touch with the truth and campaigning against the truth, campaigning against the Democratic process. This is a vicious cycle.


And the party, unfortunately, is stuck in it right now and it's going to take a lot more than the disappearance of one man from the political scene

to erase this.

GOLODRYGA: Dana Milbank, the book is very timely, "The Destructionists". Always great to have you on.

MILBANK: Thanks, Bianna.

GOLODRYGA: Thank you. We appreciate it, Dana.

MILBANK: Thank you.

GOLODRYGA: Well, we turn now to Israel and Islamic Jihad militants continuing their uneasy truce after a flare-up of violence this past

weekend in Gaza and Israel. Israel preemptively struck targets, attacking what it said were concrete threats from militants. And Islamic Jihad hit

back, but most of their rockets were intercepted by Israel's iron dome defense system. For Gazans, it's all too familiar story as our Ben Wedeman



BEN WEDEMAN, CNN SENIOR INTERNATIONAL CORRESPONDENT (voiceover): It's over, for now. The airstrikes, the rocket barrages, have come to an end. But in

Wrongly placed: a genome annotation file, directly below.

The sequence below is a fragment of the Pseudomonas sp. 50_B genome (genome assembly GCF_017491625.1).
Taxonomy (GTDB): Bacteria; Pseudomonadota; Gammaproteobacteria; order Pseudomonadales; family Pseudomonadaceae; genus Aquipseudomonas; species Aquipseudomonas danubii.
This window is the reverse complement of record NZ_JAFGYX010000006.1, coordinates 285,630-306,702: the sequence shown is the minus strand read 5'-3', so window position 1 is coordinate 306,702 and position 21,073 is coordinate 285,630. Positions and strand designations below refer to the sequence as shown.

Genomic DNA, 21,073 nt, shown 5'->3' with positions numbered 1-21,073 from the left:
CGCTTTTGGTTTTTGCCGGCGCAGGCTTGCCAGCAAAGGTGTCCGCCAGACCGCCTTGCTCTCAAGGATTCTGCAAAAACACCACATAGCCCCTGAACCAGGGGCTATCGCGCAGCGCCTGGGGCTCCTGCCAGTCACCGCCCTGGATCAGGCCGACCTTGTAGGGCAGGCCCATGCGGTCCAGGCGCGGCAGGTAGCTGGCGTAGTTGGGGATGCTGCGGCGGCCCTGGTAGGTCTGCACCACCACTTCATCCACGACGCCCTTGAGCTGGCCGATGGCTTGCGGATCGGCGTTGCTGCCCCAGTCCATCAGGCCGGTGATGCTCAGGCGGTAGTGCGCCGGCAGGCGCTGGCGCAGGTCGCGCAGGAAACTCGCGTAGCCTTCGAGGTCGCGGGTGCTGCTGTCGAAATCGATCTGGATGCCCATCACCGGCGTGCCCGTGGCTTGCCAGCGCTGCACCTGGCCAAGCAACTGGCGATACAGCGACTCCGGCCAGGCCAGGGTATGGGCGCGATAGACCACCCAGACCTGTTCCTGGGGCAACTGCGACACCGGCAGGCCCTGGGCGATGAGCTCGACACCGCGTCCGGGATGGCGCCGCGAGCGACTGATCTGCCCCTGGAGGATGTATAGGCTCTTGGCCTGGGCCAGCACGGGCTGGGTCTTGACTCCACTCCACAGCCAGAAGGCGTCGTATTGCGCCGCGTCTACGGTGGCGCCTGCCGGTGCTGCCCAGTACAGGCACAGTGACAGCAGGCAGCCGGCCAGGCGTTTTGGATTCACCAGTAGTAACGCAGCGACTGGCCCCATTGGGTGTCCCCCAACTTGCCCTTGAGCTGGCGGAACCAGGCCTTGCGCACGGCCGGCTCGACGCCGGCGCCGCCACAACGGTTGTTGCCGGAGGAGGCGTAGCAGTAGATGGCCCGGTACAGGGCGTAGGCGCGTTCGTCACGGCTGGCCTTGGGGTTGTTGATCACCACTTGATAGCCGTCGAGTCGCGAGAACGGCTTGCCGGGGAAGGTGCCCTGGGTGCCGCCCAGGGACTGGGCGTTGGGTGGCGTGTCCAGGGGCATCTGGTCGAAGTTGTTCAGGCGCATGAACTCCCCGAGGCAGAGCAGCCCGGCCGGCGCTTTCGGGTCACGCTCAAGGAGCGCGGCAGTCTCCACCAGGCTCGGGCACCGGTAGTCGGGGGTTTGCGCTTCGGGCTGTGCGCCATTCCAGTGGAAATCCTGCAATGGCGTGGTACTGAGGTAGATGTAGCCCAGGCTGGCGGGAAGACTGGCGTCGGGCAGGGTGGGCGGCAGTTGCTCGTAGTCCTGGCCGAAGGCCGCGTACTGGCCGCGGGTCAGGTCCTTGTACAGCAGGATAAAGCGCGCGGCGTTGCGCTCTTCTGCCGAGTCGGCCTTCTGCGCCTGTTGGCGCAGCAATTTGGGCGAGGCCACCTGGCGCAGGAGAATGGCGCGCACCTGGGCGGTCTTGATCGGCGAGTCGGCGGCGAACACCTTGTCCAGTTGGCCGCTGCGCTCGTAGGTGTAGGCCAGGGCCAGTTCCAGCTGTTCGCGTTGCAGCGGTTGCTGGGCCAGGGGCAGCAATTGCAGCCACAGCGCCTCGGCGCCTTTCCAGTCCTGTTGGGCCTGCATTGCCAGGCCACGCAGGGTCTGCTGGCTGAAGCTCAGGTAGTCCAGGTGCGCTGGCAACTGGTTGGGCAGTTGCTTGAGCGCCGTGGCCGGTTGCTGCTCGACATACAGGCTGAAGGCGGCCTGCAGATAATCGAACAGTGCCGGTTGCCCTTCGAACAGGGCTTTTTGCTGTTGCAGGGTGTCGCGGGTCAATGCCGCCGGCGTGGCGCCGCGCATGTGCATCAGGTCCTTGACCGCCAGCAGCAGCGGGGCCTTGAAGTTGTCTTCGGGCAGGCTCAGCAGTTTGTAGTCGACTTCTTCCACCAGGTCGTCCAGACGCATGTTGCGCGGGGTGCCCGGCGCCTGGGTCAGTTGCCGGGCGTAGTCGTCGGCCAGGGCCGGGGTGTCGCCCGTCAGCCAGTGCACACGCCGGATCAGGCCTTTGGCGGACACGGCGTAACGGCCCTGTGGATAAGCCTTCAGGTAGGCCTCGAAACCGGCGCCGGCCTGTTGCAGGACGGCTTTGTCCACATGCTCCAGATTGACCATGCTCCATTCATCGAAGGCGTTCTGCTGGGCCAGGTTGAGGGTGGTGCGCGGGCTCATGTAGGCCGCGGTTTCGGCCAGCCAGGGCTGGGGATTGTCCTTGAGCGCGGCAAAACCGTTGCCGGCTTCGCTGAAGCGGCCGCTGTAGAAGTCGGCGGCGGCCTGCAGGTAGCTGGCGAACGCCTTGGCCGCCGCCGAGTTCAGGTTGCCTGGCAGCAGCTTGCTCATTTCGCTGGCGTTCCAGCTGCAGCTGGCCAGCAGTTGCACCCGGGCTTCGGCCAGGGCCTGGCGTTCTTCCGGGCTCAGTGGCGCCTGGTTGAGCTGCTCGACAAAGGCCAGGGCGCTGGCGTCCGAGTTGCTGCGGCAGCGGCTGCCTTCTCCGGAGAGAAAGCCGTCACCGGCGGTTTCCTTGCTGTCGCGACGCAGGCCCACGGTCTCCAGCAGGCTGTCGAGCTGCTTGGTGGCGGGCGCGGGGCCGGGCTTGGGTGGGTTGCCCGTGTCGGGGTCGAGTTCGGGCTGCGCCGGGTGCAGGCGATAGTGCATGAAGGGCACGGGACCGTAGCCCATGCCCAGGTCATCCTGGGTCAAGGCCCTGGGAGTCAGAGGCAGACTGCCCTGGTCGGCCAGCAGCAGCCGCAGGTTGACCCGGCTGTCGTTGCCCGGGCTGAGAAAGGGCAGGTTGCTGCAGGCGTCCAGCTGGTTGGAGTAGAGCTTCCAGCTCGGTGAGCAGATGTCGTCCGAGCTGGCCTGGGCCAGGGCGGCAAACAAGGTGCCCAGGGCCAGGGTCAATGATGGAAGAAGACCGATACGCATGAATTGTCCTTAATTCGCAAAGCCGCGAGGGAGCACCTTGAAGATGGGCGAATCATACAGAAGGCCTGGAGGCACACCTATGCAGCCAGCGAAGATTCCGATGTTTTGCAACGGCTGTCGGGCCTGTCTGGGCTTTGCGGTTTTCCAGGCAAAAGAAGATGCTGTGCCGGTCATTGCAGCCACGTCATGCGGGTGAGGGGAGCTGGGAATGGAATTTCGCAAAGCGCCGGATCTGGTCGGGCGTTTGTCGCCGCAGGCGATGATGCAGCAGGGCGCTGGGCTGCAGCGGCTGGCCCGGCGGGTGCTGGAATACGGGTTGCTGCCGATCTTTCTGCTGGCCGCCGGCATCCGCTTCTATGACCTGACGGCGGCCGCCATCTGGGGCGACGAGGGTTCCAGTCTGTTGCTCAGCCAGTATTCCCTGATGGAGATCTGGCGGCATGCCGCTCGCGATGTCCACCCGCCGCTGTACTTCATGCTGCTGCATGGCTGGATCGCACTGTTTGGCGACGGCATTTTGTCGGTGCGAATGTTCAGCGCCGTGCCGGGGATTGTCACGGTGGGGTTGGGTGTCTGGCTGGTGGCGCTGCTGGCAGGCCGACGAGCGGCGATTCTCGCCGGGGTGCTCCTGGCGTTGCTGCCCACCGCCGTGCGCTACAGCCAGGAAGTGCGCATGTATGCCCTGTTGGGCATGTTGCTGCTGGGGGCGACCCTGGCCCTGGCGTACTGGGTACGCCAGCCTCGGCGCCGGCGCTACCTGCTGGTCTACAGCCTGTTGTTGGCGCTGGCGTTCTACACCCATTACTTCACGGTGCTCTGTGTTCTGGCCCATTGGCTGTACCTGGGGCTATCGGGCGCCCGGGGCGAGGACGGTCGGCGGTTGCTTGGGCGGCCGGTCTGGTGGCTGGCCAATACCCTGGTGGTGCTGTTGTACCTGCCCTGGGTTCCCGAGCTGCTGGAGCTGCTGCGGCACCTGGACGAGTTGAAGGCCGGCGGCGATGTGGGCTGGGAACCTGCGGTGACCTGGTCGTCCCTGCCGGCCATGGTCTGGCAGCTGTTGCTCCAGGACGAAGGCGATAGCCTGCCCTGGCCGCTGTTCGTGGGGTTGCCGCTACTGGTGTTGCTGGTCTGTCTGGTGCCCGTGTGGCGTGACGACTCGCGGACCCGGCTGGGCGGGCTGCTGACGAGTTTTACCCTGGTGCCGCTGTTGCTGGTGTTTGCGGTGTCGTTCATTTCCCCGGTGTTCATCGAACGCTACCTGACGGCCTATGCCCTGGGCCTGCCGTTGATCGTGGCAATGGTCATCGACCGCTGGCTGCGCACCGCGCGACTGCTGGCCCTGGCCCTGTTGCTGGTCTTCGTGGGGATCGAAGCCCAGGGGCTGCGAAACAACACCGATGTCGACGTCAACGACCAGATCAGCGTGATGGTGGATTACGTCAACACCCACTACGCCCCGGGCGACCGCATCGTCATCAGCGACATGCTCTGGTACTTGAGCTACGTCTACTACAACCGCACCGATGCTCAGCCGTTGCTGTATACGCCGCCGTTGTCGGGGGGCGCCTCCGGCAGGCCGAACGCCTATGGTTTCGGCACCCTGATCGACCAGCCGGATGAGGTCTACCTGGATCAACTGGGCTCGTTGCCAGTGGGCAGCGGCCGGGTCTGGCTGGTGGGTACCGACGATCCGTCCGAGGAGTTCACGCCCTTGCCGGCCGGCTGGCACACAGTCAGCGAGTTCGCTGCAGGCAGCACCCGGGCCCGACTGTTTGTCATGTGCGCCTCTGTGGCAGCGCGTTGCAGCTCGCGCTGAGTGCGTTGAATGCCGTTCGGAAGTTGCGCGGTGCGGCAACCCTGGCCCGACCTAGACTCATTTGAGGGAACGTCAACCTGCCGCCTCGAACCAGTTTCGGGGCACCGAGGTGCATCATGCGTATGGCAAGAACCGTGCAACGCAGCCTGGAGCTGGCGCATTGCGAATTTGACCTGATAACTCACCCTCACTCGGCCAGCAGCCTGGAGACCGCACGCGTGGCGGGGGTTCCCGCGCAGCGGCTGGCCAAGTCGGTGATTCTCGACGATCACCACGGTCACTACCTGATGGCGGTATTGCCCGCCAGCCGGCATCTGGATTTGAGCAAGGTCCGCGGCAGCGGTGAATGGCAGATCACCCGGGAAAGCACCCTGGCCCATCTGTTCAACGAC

Gaza it never ends. 16-year-old Mahmoud (ph) surveys what's, until Saturday, was his home in Gaza's Sheikh Ijlin neighborhood.

You feel like you don't have a life here, he says.

For more than 20 years, this small strip of land, home to two million people, has reeled from one round of death and destruction to another. In

Gaza City Shifa Hospital, 10-year-old Miyar Shekyan (ph) is recovering from shrapnel wounds to her shoulder, chest, and abdomen. She was wounded on her

way to the corner store. Her 11-year-old cousin, Hussam (ph), was also wounded. Miyar's mother, Mona (ph), despairs for the children's future.

It seems when I die, she says, the generations after me will inherit bigger and bigger wars.